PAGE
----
Sunday, November 13, 2011

Sitting 101: What to "do" to do Zen (jhana)

Wisdom Quarterly (edit) Zendayton
1. What do I “do” to do sitting Zen meditation (zazen)? Hamilton explains:

When we sit, we follow our breath. Beginning meditators are often asked to count their breath -- on the exhale -- up to ten then back to one. Lose track? Simply go back to one.

The breath is what it is, whatever it is. It eventually becomes slow and regular, never forced or artificially controlled. It is something to dispassionately and keenly observe. Breathe naturally and count. Distractions are inevitable. The sounds are nothing compared to the multimedia show within -- thoughts, memories, emotions, lights, dreams, sexual or violent fantasies, fears, cravings...

The way to handle them is to acknowledge them without identifying with them or becoming attached or straining to reject them. Just watch. Just let them be.

Accept them and watch them dissipate. In this way one does not get involved with them. Let it be, let it go, focus again on the breath.

Later, the same bare attention (free of judgment an attachment) used for distracting sounds and thoughts will work with physical discomforts as well.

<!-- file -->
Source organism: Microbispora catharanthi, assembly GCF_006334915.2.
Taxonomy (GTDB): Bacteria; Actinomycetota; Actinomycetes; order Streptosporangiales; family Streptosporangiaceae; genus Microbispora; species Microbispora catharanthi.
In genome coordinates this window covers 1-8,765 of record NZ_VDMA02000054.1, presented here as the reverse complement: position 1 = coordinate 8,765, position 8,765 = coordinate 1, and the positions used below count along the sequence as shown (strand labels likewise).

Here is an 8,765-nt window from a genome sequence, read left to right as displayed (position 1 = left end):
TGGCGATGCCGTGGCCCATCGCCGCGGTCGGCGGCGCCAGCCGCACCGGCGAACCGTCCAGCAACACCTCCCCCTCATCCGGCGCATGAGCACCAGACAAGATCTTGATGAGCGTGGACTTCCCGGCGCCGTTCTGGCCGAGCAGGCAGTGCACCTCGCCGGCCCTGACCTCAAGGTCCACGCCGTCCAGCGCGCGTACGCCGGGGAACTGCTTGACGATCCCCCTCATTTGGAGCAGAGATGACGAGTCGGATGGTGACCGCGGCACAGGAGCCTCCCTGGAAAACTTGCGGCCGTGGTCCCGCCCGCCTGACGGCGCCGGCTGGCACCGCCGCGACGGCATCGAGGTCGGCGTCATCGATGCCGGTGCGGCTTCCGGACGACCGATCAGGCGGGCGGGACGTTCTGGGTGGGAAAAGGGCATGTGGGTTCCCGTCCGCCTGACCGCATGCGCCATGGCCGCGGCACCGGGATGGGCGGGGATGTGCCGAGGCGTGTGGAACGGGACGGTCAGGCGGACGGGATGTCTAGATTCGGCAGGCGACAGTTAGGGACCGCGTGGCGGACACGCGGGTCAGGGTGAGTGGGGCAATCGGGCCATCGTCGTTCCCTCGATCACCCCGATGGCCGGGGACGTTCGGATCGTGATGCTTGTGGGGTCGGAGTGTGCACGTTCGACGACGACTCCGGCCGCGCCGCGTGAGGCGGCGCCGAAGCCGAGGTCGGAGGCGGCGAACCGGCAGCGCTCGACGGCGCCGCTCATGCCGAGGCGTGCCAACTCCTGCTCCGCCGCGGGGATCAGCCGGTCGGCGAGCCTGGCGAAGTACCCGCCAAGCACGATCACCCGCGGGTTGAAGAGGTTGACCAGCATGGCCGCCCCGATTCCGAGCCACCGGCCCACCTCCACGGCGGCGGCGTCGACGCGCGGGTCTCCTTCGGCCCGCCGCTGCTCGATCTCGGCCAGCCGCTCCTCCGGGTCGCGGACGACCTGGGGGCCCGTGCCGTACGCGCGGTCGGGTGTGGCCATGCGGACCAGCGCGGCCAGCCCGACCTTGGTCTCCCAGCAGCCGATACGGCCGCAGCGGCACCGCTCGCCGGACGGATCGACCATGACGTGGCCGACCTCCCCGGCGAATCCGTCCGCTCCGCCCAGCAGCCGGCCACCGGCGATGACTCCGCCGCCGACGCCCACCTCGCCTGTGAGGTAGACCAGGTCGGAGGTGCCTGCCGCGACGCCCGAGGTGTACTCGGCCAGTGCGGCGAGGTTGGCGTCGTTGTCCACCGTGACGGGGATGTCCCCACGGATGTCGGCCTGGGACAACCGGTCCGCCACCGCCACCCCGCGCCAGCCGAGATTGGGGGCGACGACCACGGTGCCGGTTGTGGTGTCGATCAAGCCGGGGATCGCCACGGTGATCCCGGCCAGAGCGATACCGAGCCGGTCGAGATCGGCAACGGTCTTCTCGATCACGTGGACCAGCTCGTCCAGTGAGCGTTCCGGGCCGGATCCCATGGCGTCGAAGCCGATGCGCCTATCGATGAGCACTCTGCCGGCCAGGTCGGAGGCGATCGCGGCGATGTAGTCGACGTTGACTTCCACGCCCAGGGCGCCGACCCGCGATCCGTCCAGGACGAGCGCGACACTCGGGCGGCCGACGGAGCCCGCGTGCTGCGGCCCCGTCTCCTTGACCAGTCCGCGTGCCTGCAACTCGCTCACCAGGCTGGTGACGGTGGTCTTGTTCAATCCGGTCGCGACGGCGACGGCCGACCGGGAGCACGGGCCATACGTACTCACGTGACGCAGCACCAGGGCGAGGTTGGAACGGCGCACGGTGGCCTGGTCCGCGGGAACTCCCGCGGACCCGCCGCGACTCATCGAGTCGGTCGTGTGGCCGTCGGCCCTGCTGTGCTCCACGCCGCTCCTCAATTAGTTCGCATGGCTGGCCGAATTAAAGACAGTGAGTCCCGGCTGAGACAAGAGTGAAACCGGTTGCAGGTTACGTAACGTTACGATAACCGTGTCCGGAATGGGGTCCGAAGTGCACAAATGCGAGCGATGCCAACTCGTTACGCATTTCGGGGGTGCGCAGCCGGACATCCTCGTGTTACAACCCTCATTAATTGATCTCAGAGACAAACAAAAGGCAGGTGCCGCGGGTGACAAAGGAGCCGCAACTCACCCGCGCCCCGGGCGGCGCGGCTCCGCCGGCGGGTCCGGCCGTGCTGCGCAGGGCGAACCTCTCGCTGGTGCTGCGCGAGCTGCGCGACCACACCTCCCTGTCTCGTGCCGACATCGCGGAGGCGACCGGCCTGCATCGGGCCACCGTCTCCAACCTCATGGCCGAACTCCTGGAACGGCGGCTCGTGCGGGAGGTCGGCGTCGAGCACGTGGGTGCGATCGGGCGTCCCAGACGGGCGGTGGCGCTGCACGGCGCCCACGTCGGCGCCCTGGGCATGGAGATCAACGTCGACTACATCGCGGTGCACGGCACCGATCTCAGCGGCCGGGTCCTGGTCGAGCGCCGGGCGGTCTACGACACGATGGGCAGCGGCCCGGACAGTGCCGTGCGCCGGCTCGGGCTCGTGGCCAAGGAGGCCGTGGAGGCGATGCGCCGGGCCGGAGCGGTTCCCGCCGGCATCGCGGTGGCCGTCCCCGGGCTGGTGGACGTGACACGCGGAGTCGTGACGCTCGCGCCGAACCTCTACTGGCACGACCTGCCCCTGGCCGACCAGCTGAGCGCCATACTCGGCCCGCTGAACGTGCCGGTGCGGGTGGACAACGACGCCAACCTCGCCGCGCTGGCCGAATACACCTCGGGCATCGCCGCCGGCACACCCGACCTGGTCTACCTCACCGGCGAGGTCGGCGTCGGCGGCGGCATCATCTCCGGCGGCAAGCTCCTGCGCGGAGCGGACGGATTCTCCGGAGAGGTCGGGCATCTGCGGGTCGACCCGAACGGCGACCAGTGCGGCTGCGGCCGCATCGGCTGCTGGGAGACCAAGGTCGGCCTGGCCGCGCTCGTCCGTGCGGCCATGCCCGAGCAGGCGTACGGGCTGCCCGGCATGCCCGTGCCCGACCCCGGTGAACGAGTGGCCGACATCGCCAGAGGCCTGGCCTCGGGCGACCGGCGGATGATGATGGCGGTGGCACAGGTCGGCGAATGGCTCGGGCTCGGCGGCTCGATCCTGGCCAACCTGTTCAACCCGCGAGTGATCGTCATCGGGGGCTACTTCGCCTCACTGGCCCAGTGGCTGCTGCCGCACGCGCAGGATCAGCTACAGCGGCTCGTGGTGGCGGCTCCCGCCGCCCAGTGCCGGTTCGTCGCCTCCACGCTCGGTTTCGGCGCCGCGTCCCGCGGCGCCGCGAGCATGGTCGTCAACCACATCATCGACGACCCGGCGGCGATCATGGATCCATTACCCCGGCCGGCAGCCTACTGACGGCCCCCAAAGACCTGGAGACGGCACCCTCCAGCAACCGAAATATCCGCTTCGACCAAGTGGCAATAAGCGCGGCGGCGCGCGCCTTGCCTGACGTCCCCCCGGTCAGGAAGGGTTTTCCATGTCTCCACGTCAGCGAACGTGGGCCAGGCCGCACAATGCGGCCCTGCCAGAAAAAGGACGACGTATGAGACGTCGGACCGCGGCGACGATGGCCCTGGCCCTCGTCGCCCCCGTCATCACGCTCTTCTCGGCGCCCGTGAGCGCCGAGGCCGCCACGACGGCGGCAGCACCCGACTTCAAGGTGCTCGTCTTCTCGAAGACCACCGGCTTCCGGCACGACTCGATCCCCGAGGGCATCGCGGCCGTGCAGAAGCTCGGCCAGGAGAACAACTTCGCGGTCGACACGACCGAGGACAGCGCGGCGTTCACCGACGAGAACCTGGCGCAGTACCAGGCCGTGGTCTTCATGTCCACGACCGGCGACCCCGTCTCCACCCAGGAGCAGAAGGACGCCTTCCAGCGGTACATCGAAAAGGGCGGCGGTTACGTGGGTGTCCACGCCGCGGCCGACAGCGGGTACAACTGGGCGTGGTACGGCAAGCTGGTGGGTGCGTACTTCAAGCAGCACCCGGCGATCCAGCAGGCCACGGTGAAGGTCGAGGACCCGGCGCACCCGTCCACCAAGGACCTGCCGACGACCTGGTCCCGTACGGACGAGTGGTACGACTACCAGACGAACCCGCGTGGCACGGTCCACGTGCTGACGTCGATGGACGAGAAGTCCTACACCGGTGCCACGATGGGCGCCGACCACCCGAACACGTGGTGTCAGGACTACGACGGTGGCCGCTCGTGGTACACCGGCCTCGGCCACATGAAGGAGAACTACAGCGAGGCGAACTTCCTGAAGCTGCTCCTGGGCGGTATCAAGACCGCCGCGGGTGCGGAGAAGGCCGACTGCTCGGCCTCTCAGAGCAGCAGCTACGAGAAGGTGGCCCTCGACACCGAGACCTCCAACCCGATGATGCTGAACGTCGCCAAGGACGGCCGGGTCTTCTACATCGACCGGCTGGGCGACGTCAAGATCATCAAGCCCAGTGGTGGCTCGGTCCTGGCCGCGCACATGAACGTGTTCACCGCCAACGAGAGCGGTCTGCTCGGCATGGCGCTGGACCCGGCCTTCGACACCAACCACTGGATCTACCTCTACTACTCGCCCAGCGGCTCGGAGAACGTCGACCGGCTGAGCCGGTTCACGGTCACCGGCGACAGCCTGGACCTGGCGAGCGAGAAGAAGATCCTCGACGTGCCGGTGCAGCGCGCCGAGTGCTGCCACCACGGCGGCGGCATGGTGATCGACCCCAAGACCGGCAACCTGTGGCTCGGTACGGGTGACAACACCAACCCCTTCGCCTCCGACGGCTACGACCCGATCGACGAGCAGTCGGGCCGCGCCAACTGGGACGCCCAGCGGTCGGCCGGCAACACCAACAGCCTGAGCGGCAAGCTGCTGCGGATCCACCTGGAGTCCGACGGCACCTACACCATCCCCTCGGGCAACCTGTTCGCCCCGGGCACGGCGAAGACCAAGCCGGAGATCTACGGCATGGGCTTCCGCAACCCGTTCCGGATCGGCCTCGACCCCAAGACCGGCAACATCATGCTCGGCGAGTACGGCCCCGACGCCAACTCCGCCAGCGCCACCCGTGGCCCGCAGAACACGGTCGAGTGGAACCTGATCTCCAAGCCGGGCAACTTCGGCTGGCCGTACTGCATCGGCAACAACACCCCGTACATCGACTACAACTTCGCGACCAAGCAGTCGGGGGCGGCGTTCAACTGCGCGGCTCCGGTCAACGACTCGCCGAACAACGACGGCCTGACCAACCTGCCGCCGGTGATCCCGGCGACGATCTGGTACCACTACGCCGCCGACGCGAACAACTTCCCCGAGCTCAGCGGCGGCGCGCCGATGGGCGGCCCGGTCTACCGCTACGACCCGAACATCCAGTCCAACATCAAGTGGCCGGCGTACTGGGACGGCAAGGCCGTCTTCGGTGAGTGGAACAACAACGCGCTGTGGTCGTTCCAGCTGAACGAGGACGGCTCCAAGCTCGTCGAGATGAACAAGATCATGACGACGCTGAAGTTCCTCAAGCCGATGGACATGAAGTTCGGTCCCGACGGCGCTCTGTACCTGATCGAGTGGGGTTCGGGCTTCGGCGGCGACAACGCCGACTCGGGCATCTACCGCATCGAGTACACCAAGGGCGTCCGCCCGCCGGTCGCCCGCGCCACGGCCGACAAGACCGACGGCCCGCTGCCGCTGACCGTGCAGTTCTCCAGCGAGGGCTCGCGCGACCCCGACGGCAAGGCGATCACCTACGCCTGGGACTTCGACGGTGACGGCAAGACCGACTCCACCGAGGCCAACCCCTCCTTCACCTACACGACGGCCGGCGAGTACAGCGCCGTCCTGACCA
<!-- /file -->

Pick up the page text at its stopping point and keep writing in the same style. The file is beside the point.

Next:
2. The second explanation is what the historical Buddha (Siddhārtha Gautama, Śhākyamuni, "the Sage of the Shakya Clan") is recorded as having said in Theravada scriptures from 2,600-year-old meditation instructions (Mindfulness of Breathing Sutra).
  • “A practitioner, having gone into seclusion in the wilderness, under the shade of a tree or the still of an empty building, sits down folding legs crosswise, holding body erect, and setting up mindfulness in the fore. Mindful one breathes in, mindful one breathes out."

Peter Coyote reads Suzuki Roshi audio book

3. Soto Zen teacher Shunryu Suzuki Roshi had this to say:

When we practice zazen, our mind always follows our breathing. When we inhale, the air comes into the inner world. When we exhale, the air goes to the outer world.

The inner world is limitless, and the outer world is also limitless. We say “inner world” or “outer world,” but actually there is just one whole world.

In this limitless world, our throat is like a swinging door. The air comes in and goes out like someone passing through a swinging door. If you think, “I breathe,” the “I” is extra. There is no you to say “I.”

Buddhist monks in zazen, Elheiji Zen Monastery, Japan ( Gahwiler)

What we call “I” is just a swinging door which moves when we inhale and when we exhale. It just moves; that is all.

When your mind is pure and calm enough to follow this movement, there is nothing: no “I,” no world, no mind nor body; just a swinging door. –Shunryu Suzuki, Zen Mind, Beginner’s Mind

If simply sitting is too hard, play in a sandbox.